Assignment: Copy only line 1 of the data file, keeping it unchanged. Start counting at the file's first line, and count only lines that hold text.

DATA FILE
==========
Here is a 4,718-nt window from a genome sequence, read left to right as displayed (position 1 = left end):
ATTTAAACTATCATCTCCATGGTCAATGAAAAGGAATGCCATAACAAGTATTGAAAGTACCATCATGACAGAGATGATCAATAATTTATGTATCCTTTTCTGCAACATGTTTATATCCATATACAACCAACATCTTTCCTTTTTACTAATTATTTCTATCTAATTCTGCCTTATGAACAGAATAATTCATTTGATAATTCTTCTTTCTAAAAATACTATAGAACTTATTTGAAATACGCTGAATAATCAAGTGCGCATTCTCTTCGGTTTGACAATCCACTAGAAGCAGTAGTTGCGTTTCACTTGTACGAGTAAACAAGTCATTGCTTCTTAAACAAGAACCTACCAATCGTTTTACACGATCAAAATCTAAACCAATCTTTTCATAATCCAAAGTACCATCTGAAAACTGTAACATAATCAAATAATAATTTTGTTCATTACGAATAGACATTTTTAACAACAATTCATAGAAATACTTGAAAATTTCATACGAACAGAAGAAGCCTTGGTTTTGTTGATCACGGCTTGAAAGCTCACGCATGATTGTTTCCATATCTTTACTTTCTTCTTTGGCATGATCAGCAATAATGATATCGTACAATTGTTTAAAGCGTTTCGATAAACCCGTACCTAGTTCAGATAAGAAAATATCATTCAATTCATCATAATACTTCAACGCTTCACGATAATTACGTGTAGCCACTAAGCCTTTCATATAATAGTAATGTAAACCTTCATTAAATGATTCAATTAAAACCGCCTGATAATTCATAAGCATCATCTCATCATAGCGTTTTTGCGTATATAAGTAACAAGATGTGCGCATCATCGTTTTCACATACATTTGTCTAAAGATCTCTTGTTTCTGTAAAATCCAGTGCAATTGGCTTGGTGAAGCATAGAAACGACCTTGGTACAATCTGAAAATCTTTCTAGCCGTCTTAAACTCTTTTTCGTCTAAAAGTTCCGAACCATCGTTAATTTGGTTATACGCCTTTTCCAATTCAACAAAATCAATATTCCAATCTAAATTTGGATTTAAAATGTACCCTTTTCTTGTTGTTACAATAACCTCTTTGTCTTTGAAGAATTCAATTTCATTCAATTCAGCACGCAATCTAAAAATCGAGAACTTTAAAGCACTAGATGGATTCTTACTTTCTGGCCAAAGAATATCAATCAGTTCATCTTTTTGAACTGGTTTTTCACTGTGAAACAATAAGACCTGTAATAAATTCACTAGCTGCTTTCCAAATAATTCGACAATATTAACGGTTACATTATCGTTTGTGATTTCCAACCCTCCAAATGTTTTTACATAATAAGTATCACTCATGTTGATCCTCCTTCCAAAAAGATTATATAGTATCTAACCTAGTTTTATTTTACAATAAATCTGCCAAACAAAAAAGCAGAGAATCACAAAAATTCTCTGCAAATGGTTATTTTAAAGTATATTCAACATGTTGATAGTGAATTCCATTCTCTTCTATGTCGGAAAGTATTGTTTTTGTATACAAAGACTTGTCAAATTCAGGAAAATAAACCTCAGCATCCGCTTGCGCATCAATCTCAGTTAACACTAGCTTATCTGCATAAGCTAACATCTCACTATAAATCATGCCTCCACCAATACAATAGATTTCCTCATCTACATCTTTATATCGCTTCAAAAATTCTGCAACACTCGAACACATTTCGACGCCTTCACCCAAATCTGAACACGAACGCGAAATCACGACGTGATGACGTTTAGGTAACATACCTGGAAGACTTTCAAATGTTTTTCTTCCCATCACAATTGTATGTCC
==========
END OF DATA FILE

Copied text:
Here is a 4,718-nt window from a genome sequence, read left to right as displayed (position 1 = left end):